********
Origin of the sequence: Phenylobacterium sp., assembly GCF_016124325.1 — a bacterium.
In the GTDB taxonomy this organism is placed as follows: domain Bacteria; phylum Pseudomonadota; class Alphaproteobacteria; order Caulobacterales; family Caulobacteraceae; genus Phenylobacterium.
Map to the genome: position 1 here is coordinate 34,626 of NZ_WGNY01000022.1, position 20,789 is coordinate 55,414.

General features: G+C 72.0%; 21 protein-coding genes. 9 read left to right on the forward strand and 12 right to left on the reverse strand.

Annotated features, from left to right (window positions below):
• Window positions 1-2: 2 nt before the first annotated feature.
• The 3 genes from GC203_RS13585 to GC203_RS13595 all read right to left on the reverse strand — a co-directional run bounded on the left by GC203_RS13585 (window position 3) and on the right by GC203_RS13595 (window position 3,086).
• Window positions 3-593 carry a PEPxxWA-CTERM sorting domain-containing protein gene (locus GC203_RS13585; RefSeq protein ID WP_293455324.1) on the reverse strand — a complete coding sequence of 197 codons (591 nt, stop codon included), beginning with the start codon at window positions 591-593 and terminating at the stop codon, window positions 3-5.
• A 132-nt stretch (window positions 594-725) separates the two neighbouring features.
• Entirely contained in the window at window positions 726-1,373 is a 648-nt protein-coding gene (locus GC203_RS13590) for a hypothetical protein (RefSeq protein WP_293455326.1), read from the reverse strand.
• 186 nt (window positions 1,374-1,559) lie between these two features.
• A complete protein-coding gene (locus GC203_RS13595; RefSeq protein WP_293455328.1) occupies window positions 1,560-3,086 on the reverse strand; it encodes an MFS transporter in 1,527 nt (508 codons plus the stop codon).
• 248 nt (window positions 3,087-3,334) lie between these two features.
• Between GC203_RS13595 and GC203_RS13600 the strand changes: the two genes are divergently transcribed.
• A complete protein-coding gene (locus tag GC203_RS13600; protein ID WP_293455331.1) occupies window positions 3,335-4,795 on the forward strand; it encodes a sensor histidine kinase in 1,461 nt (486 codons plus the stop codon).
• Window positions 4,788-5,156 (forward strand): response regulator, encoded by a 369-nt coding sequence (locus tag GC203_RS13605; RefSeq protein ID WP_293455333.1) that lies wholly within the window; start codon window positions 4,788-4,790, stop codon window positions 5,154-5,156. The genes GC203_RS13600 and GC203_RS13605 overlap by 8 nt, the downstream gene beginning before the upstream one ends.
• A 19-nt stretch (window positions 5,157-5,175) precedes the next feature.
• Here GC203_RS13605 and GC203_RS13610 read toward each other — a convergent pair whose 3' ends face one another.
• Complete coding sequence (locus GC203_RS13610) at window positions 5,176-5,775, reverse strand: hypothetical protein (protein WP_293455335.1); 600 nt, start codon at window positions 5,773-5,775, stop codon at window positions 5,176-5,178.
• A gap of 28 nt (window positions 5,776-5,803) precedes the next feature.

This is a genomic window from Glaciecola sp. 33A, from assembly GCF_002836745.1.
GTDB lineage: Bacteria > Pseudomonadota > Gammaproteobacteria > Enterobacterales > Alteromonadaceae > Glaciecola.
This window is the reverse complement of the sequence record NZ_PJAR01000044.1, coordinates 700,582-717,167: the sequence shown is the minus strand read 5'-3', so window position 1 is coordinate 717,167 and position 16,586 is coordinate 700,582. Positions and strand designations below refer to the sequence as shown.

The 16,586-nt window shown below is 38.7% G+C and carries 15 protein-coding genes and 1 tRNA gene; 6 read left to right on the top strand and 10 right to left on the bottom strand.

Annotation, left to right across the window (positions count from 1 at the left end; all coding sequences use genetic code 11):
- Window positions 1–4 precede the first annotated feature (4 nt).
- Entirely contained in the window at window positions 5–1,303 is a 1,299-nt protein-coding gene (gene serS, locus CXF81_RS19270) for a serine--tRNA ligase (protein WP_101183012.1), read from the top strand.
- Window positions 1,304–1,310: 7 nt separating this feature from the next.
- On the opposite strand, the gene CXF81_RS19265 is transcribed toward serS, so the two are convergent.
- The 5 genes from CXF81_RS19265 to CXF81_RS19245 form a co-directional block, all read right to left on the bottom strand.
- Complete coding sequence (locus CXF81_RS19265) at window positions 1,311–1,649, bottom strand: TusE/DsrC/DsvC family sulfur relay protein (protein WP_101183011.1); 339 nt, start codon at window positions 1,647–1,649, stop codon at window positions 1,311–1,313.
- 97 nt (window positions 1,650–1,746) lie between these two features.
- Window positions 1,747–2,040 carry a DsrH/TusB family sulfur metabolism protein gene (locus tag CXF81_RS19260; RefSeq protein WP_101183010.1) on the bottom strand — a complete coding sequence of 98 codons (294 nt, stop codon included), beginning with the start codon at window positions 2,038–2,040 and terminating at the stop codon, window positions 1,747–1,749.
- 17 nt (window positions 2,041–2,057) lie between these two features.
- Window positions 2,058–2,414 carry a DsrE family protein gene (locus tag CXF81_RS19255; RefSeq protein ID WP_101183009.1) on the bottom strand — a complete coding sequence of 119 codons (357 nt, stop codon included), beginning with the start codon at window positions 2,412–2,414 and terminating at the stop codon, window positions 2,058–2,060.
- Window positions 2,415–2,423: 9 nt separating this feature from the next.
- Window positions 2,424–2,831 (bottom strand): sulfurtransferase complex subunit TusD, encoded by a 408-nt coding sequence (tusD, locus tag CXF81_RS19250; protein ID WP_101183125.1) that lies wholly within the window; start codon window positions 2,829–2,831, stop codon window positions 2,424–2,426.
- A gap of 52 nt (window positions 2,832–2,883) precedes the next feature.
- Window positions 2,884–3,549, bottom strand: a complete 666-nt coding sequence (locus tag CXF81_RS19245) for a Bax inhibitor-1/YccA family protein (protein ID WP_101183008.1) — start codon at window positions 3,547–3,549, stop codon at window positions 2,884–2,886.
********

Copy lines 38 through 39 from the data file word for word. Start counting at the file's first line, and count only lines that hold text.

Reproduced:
- A gap of 52 nt (window positions 2,832–2,883) precedes the next feature.
- Window positions 2,884–3,549, bottom strand: a complete 666-nt coding sequence (locus tag CXF81_RS19245) for a Bax inhibitor-1/YccA family protein (protein ID WP_101183008.1) — start codon at window positions 3,547–3,549, stop codon at window positions 2,884–2,886.